This is a non-school-certified option to pay for college expenses. Must be certified by the college or university.
College/universities may charge a credit card processing fee (or convenience fee). This is in addition to the interest charges the credit card company imposes. Many lenders waive the origination fee. For certain borrowers, this may even make private student loans an attractive option over federal loan options (such as Parent PLUS and Grad PLUS programs).
As an industry standard, credit card payment are due the following month after expenses are incurred.
There is a narrow window (billing cycle of between 21-25 days) to avoid interest charges if balances are paid in full.
Loans may be deferred until after graduation, or interest-only payment may be made during school. If you don't pay the interest, it will be added (capitalized) to your loan balance following the grace period, at the start of repayment.
The primary cardholder is responsible for the debt. There is no cosigner release option. Cosigners may be released after a series of qualifying, on-time monthly payments. This varies by lender. Cosigners may also be released via student loan refinancing. And this includes the option to transfer debt from the parent to the student (through select partners). Eligibility is based on credit an income verification.
Very rarely are forbearance programs available. Deferment or forbearance options may exist during repayment.
Credit cards may carry perks like cash back bonuses and points with partner program (like airlines and hotels). Benefits vary by lender but are usually not as diverse as credit card perks.

Private student loan terms and conditions vary by lender. However, there are some terms and conditions that tend to be pretty similar from lender to lender.

  • The interest rate on a private student loan is determined by the credit of the borrower and cosigner (if needed), among other factors.
  • The loan funds are sent directly to the school.
  • Repayment typically begins six months after leaving school, but interest may begin to accrue immediately after the loan is disbursed.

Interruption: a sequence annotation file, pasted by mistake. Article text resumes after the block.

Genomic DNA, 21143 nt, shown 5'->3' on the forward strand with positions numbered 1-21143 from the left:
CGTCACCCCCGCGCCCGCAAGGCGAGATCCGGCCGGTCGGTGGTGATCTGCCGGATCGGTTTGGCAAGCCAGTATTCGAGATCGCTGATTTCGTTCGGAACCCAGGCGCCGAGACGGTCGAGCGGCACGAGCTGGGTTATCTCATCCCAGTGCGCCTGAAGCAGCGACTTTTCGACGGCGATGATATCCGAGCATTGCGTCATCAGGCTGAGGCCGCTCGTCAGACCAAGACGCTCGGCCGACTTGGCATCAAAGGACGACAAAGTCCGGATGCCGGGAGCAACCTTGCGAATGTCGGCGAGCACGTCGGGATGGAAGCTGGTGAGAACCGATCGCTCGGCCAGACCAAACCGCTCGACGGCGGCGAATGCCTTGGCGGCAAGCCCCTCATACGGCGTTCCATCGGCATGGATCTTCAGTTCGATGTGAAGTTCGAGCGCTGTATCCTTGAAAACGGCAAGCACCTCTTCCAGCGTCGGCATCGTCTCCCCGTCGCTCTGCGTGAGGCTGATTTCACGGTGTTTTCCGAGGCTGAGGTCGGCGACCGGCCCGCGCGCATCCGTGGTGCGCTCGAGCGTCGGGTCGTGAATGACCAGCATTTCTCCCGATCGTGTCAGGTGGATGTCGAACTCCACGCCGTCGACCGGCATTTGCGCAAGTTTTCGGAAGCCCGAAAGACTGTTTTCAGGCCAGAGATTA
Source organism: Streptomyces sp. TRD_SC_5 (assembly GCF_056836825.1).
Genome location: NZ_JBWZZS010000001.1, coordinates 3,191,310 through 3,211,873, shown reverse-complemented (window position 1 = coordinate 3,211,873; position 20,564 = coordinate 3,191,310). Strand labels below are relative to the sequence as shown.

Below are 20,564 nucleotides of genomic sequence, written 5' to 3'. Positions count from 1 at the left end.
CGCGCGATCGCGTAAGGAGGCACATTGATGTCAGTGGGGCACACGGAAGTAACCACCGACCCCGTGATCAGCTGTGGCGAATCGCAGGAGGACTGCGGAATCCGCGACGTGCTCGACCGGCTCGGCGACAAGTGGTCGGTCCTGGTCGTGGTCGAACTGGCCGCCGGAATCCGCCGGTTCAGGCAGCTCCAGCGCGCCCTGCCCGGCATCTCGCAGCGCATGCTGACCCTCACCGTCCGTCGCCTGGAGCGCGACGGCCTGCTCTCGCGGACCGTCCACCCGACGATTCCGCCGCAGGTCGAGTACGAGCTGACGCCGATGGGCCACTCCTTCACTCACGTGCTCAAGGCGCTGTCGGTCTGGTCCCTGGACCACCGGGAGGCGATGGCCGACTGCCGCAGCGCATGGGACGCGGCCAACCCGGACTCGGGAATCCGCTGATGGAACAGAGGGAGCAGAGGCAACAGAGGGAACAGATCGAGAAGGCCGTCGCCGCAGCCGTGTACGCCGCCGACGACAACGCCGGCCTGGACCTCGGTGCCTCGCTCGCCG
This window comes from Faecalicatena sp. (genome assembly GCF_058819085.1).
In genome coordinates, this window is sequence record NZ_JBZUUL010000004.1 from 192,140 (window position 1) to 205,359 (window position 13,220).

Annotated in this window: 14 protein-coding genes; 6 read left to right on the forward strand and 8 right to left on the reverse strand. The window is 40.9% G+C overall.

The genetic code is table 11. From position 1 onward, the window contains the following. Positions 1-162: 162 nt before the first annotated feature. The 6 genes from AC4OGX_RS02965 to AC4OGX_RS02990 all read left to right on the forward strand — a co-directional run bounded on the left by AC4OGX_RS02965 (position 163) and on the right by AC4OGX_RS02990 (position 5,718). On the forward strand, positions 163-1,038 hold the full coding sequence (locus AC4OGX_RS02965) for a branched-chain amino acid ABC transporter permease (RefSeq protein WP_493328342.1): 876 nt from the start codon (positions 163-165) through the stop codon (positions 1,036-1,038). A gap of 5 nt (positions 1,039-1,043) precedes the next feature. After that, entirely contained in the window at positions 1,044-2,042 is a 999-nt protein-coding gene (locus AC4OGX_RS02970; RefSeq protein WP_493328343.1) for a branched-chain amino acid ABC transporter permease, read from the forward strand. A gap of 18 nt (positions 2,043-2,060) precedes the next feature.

• The amount borrowed usually determines the time period for repaying the loan.

Failure to meet the terms and conditions of the loan you chose may damage the credit of both the borrower and cosigner.

It depends. If you make all of your payments on time, your credit may improve over time. Late and missed payments may damage your credit.

If you need to obtain a loan later (additional private student loan, car loan, or mortgage), your debt-to-income ratio will likely be considered. It is always recommended to borrow only what you need.

There are no prepayment penalties on federal student loans. Making extra payments is a great way to pay off your loans faster and save money on interest. 

Yes, some private student loan lenders offer options for students who are seeking professional training and trade certificate programs. 

Many students enrolled in non-degree programs don’t know where to turn when they need help paying their tuition and fees. And like them, you may be considering other types of funding, like using a credit card or obtaining a personal loan. You would want to weigh your options carefully, credit cards may come with high interest rates, and personal loans may not offer flexible options for student borrowers. 

Compare private student loan lenders that work with your school today. 


Borrower benefits, like forgiveness, vary by lender. Before you obtain a private student loan, it is recommended you review the terms and conditions for each loan you are considering.

Unless you have a strong credit rating and history, you will probably need to apply with a credit-worthy cosigner. It's also important to remember that not all lenders provide loans at all schools, so you will need to select a lender that works with your school.

Technically, yes. But private student loans, like federal student loans, are very difficult to have discharged through bankruptcy proceedings. You will need to demonstrate that the repayment of the loan would "impose an undue hardship on the debtor and the debtor's dependents." (U.S. Bankruptcy Code). For more information it is best you discuss your options with your legal adviser.